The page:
Ancient Egyptian Cartouche
If you want to be a king for Egypt as well you built a pyramid or your own tomb you have to put your title name in Cartouche, Cartouche it's not just a looped rope that has the name of the king written inside with magical power,
But it also protects the king's soul all his life then moves with the king to the afterlife to give him the power between the gods, then he could say his name then turns to be a god, and rest with them in paradise.
The cartridge means "Shenou" in the ancient Egyptian language. This name comes from the verb "Sheni," which means "to surround." As the primitive cartridge, it is found in the form of a circle that "circles" the king's name, and this circle represents the solar disc or everything that surrounds the sun, i.e. the pharaoh's world. Two interpretations are reasonable and correct. But this circle expanded and stretched fast until the full name of the pharaoh could be understood.
So only a few round-shaped cartridges were made known. Old usage and description, We can find that the cartouches appear in a double cord knotted on both ends by means of a few bas-reliefs of King Sahi Ra of the Fifth Dynasty. As far as the king was concerned, he worked in the pyramid of Saqqara at the door of his funeral room with inscriptions with his new names and functions, followed by a round cartridge.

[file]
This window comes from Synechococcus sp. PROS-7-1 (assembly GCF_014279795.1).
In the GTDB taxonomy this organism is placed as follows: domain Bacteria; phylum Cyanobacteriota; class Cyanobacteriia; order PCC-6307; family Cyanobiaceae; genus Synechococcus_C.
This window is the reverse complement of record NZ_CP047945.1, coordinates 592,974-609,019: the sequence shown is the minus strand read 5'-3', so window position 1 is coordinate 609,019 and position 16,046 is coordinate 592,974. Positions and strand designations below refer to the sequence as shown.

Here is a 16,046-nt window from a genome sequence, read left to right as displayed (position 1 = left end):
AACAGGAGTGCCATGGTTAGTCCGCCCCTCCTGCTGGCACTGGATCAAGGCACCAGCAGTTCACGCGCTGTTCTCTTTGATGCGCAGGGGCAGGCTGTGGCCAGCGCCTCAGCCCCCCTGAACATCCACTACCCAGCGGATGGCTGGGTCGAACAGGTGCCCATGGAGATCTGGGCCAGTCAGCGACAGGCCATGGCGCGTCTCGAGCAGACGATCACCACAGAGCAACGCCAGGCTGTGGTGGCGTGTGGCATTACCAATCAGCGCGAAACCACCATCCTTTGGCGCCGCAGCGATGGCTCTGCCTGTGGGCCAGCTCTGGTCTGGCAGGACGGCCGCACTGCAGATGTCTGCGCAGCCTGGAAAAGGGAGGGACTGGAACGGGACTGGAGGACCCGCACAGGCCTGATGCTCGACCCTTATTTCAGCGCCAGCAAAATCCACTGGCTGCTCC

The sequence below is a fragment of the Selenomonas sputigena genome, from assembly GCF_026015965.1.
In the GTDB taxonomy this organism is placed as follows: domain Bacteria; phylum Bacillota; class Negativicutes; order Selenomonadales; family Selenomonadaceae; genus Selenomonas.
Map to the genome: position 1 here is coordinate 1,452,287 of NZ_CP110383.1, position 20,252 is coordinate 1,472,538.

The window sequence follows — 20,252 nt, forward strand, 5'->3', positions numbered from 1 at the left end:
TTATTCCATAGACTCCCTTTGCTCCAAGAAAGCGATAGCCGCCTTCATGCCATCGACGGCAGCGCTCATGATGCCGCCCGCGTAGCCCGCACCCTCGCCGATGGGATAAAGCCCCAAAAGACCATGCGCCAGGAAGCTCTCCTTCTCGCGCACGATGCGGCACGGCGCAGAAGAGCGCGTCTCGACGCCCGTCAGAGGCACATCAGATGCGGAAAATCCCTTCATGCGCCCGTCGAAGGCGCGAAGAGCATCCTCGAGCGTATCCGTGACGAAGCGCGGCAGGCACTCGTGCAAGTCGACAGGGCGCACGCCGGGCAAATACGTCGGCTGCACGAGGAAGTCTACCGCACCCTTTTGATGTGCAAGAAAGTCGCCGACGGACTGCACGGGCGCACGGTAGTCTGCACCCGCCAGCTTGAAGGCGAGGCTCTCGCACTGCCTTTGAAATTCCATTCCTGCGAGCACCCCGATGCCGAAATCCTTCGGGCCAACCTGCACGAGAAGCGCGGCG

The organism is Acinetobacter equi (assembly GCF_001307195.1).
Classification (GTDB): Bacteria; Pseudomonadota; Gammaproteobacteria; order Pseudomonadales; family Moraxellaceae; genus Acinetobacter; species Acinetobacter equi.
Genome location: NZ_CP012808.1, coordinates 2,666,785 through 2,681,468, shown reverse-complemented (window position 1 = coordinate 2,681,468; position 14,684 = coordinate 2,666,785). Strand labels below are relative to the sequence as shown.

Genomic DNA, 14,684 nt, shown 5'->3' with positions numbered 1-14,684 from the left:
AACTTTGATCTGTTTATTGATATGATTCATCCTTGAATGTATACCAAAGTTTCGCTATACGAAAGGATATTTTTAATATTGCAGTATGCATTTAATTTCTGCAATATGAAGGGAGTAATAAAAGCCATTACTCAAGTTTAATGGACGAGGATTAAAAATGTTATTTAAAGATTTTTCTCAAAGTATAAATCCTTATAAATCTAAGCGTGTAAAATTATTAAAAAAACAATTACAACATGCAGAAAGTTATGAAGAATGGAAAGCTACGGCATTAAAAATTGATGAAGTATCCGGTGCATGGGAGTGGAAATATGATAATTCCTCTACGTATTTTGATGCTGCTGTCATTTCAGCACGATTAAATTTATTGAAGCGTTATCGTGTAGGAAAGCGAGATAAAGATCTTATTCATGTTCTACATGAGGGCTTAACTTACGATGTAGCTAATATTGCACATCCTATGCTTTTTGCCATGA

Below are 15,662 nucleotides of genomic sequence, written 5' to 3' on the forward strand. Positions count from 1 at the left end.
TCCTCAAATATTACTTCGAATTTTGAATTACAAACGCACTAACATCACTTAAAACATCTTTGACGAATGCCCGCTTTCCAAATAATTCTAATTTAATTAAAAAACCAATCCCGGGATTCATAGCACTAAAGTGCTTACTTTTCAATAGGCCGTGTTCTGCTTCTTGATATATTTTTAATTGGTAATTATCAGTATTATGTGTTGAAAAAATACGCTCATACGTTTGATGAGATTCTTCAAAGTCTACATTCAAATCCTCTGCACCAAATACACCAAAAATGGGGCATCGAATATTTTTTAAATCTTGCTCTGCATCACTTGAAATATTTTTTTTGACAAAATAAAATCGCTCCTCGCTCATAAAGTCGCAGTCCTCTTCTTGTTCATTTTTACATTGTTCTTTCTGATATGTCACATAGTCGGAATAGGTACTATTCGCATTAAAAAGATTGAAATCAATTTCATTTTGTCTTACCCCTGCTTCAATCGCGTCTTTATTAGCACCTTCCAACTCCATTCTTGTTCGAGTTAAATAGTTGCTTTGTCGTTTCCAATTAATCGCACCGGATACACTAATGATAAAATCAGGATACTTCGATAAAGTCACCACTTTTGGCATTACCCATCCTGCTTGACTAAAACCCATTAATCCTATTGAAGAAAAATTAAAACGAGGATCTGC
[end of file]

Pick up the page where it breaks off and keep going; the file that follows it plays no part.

There is no doubt that during Pharaoh Senefru's reign the oldest cartouches that we know were surrounded by the king's name. The royal name (fifth in the list of titles and royal positions) has been mentioned in this regard.
The pharaoh's personal name was added to the cartouche frame during the reign of the Fifth Dynasty. Then the pharaoh's fourth and fifth names were always included in the range of the cartouches and, therefore, it was clear at first glance that the king had a certain building or origins.
We must admit that there is no new or new idea of registering the domain name in a form. The name of the king, or rather "Horus," was therefore written in the so-called serekh, an ornate facade of the palace or grave of the king, topped by the falcon Horus, and was certainly aforetime. The name is thus recorded in the first family. Here's the king's name "Narmer" on top of his famous painting, recorded in the Sarakht from ancient times.